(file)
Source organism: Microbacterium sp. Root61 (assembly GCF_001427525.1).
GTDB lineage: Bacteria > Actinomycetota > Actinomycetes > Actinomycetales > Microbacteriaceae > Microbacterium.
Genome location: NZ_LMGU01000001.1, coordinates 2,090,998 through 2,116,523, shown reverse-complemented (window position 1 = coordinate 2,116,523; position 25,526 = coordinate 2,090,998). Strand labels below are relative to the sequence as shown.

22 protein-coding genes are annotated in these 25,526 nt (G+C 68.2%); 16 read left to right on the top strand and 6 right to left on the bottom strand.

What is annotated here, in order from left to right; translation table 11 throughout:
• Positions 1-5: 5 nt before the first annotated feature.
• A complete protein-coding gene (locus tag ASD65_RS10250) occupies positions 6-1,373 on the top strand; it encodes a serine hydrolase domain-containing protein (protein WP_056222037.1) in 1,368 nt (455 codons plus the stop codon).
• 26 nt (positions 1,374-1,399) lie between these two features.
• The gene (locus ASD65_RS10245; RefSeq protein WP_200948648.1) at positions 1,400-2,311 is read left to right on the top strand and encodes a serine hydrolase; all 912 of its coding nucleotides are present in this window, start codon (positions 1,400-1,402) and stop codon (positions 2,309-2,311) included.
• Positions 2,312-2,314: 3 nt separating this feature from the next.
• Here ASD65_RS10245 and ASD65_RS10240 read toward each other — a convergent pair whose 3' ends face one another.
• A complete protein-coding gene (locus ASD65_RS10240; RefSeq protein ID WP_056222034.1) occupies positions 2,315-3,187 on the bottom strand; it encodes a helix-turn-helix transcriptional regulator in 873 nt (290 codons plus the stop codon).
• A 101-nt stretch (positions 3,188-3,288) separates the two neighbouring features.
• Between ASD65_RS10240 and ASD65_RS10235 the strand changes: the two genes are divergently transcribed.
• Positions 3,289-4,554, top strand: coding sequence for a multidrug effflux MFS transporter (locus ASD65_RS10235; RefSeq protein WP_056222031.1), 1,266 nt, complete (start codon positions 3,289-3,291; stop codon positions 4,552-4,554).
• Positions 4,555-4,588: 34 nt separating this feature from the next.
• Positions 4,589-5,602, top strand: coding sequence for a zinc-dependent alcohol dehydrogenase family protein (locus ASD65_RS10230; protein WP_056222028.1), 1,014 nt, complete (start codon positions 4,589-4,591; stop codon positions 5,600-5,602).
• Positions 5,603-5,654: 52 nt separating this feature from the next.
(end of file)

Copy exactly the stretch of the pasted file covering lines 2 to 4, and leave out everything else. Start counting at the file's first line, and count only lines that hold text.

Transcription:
GTDB lineage: Bacteria > Actinomycetota > Actinomycetes > Actinomycetales > Microbacteriaceae > Microbacterium.
Genome location: NZ_LMGU01000001.1, coordinates 2,090,998 through 2,116,523, shown reverse-complemented (window position 1 = coordinate 2,116,523; position 25,526 = coordinate 2,090,998). Strand labels below are relative to the sequence as shown.

22 protein-coding genes are annotated in these 25,526 nt (G+C 68.2%); 16 read left to right on the top strand and 6 right to left on the bottom strand.